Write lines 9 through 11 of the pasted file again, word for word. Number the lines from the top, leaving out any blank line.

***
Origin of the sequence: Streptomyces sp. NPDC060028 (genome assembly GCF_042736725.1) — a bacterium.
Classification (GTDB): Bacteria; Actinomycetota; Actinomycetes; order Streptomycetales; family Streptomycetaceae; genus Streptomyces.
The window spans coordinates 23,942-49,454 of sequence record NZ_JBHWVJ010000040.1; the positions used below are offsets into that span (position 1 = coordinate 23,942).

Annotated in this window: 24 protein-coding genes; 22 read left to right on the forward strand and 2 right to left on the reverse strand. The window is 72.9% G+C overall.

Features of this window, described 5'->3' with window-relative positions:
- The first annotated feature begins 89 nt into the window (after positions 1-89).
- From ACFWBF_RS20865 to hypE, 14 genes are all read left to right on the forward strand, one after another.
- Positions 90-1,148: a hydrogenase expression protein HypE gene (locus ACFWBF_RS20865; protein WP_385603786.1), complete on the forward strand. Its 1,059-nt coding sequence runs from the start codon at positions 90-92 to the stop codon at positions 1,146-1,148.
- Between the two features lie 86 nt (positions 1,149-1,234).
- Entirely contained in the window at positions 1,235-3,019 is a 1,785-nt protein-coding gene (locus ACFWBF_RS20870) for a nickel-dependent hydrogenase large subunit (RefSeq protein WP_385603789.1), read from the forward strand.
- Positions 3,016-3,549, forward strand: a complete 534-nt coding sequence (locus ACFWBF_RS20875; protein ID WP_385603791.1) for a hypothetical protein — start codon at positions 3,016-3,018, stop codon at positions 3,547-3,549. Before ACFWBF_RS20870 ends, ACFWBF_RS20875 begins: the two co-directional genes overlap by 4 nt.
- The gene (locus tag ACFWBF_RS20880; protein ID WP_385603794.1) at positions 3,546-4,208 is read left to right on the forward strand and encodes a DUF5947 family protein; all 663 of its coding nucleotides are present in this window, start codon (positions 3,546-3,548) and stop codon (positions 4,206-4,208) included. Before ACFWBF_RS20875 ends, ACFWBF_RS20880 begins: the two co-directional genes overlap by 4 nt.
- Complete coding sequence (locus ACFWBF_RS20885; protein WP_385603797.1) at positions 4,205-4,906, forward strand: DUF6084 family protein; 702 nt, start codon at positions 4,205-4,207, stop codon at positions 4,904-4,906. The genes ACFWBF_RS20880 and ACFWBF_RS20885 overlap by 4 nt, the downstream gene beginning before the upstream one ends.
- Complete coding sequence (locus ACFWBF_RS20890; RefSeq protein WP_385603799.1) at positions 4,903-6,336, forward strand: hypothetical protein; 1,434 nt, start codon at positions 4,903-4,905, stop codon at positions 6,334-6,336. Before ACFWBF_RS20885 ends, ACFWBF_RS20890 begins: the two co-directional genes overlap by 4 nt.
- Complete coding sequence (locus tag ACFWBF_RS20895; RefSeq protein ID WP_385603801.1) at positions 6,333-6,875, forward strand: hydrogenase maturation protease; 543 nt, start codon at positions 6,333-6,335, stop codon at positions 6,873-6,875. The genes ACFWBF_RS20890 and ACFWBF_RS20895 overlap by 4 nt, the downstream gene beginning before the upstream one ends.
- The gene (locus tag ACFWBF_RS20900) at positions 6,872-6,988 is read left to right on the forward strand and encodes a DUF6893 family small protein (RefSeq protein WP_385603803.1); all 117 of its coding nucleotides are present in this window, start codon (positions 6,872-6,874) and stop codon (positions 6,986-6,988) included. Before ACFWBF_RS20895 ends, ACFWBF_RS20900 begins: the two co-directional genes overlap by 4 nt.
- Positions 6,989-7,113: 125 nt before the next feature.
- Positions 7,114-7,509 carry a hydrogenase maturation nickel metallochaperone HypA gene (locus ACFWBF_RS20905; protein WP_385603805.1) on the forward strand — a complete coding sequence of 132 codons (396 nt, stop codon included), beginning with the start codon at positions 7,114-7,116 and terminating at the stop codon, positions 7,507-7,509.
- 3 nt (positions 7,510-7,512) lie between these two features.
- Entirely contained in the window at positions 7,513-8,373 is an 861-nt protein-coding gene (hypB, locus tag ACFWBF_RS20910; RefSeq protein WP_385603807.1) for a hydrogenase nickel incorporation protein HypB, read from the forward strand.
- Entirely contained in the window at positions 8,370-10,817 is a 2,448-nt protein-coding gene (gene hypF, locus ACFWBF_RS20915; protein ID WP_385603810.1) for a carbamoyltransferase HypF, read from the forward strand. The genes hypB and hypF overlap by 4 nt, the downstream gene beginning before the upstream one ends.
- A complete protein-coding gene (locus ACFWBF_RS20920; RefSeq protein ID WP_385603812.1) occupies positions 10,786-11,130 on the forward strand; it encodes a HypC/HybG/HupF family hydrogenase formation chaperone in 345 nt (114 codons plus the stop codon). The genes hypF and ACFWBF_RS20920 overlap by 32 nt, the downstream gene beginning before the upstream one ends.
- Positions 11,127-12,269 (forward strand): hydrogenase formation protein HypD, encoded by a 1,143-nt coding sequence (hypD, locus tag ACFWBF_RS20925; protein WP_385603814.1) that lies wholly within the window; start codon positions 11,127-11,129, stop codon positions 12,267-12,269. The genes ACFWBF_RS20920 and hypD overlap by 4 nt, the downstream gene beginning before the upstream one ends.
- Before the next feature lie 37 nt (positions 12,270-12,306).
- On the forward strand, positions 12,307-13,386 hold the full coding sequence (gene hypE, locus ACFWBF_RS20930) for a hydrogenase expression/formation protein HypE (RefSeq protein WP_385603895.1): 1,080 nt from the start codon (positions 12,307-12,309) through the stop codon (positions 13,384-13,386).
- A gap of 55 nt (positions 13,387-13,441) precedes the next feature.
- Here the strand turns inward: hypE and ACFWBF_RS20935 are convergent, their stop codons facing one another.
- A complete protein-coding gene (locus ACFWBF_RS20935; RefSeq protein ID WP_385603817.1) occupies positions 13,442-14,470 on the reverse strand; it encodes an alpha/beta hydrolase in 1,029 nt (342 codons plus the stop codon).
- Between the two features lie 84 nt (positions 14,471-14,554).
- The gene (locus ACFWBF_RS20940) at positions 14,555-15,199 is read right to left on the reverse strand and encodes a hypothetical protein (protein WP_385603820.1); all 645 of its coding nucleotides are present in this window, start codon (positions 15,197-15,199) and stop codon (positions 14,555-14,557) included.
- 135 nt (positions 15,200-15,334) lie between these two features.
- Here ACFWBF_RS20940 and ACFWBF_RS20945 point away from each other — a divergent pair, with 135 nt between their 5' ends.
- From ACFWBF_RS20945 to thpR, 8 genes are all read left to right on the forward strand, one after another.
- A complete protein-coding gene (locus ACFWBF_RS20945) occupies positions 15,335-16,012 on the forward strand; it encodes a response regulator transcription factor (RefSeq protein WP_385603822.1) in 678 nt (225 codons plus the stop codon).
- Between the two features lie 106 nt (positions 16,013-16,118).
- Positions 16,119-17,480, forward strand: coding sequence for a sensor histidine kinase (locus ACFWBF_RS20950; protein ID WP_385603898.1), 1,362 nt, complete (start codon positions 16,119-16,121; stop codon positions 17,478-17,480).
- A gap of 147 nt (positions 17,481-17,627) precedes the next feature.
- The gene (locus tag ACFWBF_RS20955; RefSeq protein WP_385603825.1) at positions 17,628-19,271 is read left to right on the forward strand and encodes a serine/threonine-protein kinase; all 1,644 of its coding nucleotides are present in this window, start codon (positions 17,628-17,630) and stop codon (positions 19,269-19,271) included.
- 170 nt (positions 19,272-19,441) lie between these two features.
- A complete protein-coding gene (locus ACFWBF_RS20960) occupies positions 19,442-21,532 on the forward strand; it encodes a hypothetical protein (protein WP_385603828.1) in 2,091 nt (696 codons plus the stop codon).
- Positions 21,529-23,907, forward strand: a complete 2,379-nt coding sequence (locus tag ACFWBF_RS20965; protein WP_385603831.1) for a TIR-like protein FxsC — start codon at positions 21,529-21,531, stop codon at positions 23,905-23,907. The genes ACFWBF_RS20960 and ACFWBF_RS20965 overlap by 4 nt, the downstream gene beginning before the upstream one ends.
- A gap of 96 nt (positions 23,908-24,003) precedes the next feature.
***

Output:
- Between the two features lie 86 nt (positions 1,149-1,234).
- Entirely contained in the window at positions 1,235-3,019 is a 1,785-nt protein-coding gene (locus ACFWBF_RS20870) for a nickel-dependent hydrogenase large subunit (RefSeq protein WP_385603789.1), read from the forward strand.
- Positions 3,016-3,549, forward strand: a complete 534-nt coding sequence (locus ACFWBF_RS20875; protein ID WP_385603791.1) for a hypothetical protein — start codon at positions 3,016-3,018, stop codon at positions 3,547-3,549. Before ACFWBF_RS20870 ends, ACFWBF_RS20875 begins: the two co-directional genes overlap by 4 nt.